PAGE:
The Straits Times says

Resilience of Thai boys rallies the world

Twelve teenage boys and their 25-year-old coach stranded in a flooded cave in Thailand for 14 days have seized the world's imagination. They disappeared on June 23. A video of the moment they were found on July 2 has gone viral online. In it, a diver with a British accent asked the boys how many there were, and replied "Brilliant" when told there were 13 - which meant all survived nine days in a cold, dark cave 1km deep underground, huddled on a muddy bank 4km from the cave entrance as coffee-coloured waters swirled underneath. They drank water from the cave walls to survive. Despite the initial jubilation, the ordeal is not over as rescuers work on getting them out of the cave. Options include teaching the boys, aged 11 to 16, to swim and dive so they can navigate the narrow flooded tunnels, or waiting months for the rainy season to be over and waters to subside, or boring a way in from the forest floor above. Each option is replete with risks. That a former Thai military diver died after running out of oxygen in the tunnels, illustrates the danger involved.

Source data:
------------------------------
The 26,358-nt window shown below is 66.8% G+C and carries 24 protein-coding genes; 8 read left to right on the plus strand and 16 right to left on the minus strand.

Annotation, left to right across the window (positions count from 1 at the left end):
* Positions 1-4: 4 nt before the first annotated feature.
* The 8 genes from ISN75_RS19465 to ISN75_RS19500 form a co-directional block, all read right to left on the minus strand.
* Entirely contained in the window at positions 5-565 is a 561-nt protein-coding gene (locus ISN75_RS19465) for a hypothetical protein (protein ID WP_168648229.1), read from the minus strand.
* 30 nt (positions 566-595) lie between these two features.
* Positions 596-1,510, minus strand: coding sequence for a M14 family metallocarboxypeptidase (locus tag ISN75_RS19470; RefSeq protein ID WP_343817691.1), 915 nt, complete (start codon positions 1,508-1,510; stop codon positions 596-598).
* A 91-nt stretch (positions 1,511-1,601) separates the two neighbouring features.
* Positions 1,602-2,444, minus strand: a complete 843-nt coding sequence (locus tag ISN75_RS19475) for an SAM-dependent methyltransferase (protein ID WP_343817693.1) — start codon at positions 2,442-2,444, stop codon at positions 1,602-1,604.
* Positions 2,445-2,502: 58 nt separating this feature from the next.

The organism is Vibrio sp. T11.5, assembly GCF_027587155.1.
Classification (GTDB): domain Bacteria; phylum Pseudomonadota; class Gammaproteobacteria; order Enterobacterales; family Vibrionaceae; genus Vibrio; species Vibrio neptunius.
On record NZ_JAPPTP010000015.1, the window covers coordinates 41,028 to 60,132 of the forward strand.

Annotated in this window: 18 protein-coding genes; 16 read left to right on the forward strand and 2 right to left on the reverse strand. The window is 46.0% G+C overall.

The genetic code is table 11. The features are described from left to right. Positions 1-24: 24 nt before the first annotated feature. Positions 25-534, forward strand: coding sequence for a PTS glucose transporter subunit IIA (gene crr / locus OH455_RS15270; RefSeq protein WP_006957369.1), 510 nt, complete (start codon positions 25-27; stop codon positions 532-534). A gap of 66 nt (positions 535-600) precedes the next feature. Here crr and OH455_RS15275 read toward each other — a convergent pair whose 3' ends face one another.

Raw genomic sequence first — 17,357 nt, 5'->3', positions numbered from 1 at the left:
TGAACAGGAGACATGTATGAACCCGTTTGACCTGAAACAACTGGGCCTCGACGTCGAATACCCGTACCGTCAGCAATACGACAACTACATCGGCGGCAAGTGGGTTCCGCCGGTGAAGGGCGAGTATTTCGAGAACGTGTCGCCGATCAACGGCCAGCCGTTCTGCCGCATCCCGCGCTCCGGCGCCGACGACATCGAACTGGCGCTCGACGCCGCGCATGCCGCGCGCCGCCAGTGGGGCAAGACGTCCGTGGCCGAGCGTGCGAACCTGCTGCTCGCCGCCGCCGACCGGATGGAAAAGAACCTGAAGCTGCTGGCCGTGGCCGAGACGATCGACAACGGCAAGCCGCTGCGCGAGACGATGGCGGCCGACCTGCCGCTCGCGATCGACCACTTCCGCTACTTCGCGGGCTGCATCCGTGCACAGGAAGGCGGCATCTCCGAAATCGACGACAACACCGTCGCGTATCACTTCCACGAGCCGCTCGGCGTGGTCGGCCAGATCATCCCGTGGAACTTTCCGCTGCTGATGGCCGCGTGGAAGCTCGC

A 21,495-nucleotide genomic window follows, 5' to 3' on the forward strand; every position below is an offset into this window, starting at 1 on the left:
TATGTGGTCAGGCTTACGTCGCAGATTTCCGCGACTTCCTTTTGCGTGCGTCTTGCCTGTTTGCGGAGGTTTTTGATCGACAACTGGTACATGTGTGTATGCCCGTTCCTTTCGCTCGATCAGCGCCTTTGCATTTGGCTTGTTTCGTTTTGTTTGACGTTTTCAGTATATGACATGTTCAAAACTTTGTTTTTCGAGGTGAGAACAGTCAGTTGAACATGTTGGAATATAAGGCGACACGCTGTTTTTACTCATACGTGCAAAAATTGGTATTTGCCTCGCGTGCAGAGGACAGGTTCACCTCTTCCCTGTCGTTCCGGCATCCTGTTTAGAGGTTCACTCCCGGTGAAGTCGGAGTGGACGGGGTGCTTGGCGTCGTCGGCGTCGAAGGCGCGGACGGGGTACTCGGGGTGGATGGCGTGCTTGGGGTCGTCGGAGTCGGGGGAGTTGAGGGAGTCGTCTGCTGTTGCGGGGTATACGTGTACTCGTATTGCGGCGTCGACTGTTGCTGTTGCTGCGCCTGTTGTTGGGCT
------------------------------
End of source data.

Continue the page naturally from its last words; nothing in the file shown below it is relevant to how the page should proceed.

Globally, many have been captivated by the ongoing story of resilience. The boys from the Moo Pa (Wild Boars) Academy youth football team asked for World Cup updates soon after being found. The football world reciprocated with messages of hope to the boys, including from the English, Japanese and Swedish teams. One of the 33 Chilean miners trapped underground for 69 days in 2010 sent a message telling the boys to "Hang in there!"

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A version of this article appeared in the print edition of The Straits Times on July 07, 2018, with the headline 'Resilience of Thai boys rallies the world'. Print Edition | Subscribe